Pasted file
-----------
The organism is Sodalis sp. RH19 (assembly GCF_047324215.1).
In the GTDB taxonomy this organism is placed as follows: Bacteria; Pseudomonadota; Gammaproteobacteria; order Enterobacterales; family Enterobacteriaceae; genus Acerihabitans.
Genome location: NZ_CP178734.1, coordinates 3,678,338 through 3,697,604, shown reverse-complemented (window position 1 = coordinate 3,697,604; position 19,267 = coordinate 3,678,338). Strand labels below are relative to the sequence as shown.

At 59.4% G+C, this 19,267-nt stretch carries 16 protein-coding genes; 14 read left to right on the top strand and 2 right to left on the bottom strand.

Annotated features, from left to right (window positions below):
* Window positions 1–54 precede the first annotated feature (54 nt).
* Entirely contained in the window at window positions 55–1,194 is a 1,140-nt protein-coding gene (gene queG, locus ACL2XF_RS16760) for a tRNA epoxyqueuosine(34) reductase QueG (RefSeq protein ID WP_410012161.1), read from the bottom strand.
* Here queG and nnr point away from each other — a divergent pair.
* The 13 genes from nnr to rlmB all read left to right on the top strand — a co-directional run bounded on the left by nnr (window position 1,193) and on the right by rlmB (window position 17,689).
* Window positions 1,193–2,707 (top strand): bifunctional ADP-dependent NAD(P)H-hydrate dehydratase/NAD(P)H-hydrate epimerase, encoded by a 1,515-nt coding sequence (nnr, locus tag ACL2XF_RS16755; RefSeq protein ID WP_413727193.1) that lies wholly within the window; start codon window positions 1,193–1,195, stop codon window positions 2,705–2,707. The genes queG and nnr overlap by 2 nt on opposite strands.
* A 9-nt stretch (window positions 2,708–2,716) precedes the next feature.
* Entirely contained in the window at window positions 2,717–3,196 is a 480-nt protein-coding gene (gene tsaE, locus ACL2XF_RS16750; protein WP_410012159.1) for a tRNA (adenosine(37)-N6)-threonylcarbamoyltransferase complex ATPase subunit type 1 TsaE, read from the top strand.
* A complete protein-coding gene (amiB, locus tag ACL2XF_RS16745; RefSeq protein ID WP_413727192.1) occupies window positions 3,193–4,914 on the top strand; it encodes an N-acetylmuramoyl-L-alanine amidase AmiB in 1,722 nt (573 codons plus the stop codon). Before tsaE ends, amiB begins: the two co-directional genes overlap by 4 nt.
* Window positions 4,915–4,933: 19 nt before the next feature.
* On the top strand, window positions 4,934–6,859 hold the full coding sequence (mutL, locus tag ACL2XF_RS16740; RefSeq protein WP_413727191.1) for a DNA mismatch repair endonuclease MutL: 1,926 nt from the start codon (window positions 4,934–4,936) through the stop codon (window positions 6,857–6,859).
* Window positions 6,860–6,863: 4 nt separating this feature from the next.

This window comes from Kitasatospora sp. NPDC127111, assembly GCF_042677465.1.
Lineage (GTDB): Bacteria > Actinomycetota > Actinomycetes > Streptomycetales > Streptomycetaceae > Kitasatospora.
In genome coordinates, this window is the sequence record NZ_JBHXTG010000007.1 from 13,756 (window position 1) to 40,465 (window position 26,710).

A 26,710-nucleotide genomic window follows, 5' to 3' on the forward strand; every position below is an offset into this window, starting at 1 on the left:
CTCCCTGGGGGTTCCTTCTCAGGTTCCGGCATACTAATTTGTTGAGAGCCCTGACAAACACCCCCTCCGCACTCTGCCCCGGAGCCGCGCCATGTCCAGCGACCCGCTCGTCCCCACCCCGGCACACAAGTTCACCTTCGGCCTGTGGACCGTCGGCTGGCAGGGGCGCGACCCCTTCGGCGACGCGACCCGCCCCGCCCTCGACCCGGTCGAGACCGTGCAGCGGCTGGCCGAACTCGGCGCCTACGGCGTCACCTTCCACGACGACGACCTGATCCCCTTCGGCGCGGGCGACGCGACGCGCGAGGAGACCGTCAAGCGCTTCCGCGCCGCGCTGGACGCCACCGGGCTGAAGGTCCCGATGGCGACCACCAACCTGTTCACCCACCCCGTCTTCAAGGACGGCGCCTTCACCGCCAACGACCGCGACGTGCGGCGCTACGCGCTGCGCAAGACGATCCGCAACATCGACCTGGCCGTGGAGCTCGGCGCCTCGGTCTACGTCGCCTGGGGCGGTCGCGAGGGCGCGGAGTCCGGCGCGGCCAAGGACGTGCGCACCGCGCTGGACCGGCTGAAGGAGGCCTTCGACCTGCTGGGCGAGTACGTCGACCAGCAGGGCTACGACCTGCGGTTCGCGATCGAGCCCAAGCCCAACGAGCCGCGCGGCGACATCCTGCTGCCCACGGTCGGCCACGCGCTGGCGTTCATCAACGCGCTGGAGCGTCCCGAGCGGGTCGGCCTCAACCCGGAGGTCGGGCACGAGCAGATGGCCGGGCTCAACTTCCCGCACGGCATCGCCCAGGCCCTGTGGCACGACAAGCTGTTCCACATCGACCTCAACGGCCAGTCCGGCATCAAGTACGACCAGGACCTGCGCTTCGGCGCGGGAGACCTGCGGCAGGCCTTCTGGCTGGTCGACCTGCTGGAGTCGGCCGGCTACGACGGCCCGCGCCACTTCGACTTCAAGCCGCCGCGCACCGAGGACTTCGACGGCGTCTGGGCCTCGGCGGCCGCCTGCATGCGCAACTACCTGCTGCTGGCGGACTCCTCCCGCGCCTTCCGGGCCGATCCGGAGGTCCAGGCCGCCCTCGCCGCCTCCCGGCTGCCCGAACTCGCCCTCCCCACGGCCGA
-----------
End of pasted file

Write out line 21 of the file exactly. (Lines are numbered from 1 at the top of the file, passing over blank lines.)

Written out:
CTCCCTGGGGGTTCCTTCTCAGGTTCCGGCATACTAATTTGTTGAGAGCCCTGACAAACACCCCCTCCGCACTCTGCCCCGGAGCCGCGCCATGTCCAGCGACCCGCTCGTCCCCACCCCGGCACACAAGTTCACCTTCGGCCTGTGGACCGTCGGCTGGCAGGGGCGCGACCCCTTCGGCGACGCGACCCGCCCCGCCCTCGACCCGGTCGAGACCGTGCAGCGGCTGGCCGAACTCGGCGCCTACGGCGTCACCTTCCACGACGACGACCTGATCCCCTTCGGCGCGGGCGACGCGACGCGCGAGGAGACCGTCAAGCGCTTCCGCGCCGCGCTGGACGCCACCGGGCTGAAGGTCCCGATGGCGACCACCAACCTGTTCACCCACCCCGTCTTCAAGGACGGCGCCTTCACCGCCAACGACCGCGACGTGCGGCGCTACGCGCTGCGCAAGACGATCCGCAACATCGACCTGGCCGTGGAGCTCGGCGCCTCGGTCTACGTCGCCTGGGGCGGTCGCGAGGGCGCGGAGTCCGGCGCGGCCAAGGACGTGCGCACCGCGCTGGACCGGCTGAAGGAGGCCTTCGACCTGCTGGGCGAGTACGTCGACCAGCAGGGCTACGACCTGCGGTTCGCGATCGAGCCCAAGCCCAACGAGCCGCGCGGCGACATCCTGCTGCCCACGGTCGGCCACGCGCTGGCGTTCATCAACGCGCTGGAGCGTCCCGAGCGGGTCGGCCTCAACCCGGAGGTCGGGCACGAGCAGATGGCCGGGCTCAACTTCCCGCACGGCATCGCCCAGGCCCTGTGGCACGACAAGCTGTTCCACATCGACCTCAACGGCCAGTCCGGCATCAAGTACGACCAGGACCTGCGCTTCGGCGCGGGAGACCTGCGGCAGGCCTTCTGGCTGGTCGACCTGCTGGAGTCGGCCGGCTACGACGGCCCGCGCCACTTCGACTTCAAGCCGCCGCGCACCGAGGACTTCGACGGCGTCTGGGCCTCGGCGGCCGCCTGCATGCGCAACTACCTGCTGCTGGCGGACTCCTCCCGCGCCTTCCGGGCCGATCCGGAGGTCCAGGCCGCCCTCGCCGCCTCCCGGCTGCCCGAACTCGCCCTCCCCACGGCCGA